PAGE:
Tag Archives: ocean awareness training

Dolphins, Sharks, and Coconut Trees – Research at “Gilligan’s Island”

As part of the Ocean Awareness Training (OAT) workshop that is periodically offered in Hawaii, the current session’s participants were able to visit the University of Hawaii’s Marine Research lab on Coconut Island.
It turns out that the island is rich with history, including the fact that the opening sequence to the TV series ‘Gilligan’s Island‘ was filmed there (see bottom of article), and that the island once held exotic animals when it was owned by the heir to the Fleischmann yeast fortune back in the 1930s.
According to our guides, full-sized coconut trees were brought in for a lavish party and it is believed that the present coconut trees are descended from those original party trees. Dolphins and sharks have replaced the elephants that were once housed there.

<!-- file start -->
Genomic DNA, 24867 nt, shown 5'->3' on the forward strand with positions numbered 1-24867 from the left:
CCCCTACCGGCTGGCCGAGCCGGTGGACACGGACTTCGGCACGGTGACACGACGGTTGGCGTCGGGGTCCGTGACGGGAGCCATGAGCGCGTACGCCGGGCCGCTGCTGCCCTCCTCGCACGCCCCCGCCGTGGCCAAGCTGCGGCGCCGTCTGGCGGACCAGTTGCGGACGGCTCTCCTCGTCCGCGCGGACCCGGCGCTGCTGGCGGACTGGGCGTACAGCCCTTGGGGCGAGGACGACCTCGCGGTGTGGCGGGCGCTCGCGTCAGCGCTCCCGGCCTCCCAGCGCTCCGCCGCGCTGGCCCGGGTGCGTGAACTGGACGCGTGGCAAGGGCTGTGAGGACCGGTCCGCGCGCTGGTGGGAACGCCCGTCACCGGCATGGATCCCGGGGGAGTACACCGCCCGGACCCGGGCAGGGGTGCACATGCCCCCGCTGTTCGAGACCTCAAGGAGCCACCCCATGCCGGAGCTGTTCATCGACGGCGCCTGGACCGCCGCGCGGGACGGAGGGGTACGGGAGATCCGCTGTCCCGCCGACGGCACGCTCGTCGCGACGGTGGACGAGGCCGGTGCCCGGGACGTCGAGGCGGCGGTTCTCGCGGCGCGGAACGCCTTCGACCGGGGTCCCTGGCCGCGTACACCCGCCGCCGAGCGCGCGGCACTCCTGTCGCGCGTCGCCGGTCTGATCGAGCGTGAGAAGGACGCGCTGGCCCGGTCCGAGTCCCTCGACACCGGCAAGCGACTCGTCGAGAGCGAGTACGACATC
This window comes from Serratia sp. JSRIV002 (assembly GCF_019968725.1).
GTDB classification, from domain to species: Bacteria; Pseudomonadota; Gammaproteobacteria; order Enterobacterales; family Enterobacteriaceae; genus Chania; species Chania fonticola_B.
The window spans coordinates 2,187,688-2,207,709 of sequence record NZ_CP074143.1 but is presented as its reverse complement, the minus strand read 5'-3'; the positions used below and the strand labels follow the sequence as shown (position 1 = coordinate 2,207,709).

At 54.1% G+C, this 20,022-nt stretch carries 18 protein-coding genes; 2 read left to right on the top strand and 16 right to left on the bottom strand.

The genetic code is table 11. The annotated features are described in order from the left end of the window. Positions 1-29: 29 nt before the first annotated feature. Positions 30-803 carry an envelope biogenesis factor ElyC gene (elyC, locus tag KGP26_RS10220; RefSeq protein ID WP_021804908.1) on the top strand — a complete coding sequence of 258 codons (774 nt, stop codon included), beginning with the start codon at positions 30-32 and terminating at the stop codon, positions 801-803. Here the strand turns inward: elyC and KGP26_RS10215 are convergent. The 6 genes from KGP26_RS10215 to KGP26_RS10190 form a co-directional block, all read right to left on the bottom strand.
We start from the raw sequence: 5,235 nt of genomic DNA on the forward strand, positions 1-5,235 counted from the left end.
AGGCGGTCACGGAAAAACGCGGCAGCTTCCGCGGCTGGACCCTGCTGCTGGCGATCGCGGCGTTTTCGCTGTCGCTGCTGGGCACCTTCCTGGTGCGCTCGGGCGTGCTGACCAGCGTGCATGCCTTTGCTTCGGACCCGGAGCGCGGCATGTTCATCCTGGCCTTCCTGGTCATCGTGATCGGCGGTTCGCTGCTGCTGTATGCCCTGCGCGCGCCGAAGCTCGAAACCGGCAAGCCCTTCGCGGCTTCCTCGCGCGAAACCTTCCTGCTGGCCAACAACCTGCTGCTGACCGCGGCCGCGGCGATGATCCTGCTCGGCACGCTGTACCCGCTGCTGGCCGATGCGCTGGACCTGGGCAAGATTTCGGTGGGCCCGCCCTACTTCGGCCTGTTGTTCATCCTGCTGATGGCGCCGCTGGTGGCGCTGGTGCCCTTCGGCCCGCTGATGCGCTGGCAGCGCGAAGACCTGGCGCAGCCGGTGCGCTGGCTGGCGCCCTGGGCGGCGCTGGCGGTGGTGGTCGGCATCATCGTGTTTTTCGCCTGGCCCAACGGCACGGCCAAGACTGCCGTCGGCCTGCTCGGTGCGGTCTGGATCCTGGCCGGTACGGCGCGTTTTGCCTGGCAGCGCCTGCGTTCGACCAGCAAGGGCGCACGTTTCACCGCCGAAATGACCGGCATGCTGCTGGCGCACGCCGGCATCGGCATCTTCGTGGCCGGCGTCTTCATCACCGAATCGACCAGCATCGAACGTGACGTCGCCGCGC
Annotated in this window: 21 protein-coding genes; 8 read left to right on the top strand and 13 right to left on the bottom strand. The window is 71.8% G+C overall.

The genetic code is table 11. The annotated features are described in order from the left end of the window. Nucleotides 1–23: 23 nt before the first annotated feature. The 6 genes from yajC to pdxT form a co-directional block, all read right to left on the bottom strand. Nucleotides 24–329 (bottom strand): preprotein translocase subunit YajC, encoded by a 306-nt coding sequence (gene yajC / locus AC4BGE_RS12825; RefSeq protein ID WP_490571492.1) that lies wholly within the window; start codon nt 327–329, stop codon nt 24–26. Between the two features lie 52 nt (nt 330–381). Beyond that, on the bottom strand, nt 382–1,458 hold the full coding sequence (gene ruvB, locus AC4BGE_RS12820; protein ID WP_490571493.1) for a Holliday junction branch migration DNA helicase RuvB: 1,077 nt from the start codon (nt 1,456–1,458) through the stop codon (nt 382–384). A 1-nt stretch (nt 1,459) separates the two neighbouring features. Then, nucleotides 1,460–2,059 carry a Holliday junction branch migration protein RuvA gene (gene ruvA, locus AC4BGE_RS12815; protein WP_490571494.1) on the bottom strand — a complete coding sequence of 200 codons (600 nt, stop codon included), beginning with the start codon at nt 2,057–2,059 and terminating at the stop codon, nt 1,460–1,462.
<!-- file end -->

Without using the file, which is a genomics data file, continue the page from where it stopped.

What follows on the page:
(Photo by wecanfly.com)
(Photo by wecanfly.com)

Now operated by the university and populated by scientists (who stay in dorms during their research or commute by boat), the island shows little sign of having been party central for the rich and famous.
The island feels beautifully appropriate for marine research, and the areas we were taken to see held sharks (reef and hammerhead) in naturally flushing net pens and lagoons.  Three dolphins and a false killer whale are kept in sea pens (upper left corner of photo above) but we were not taken out to see them.
coconut island map
Small sharks are kept in this lagoon.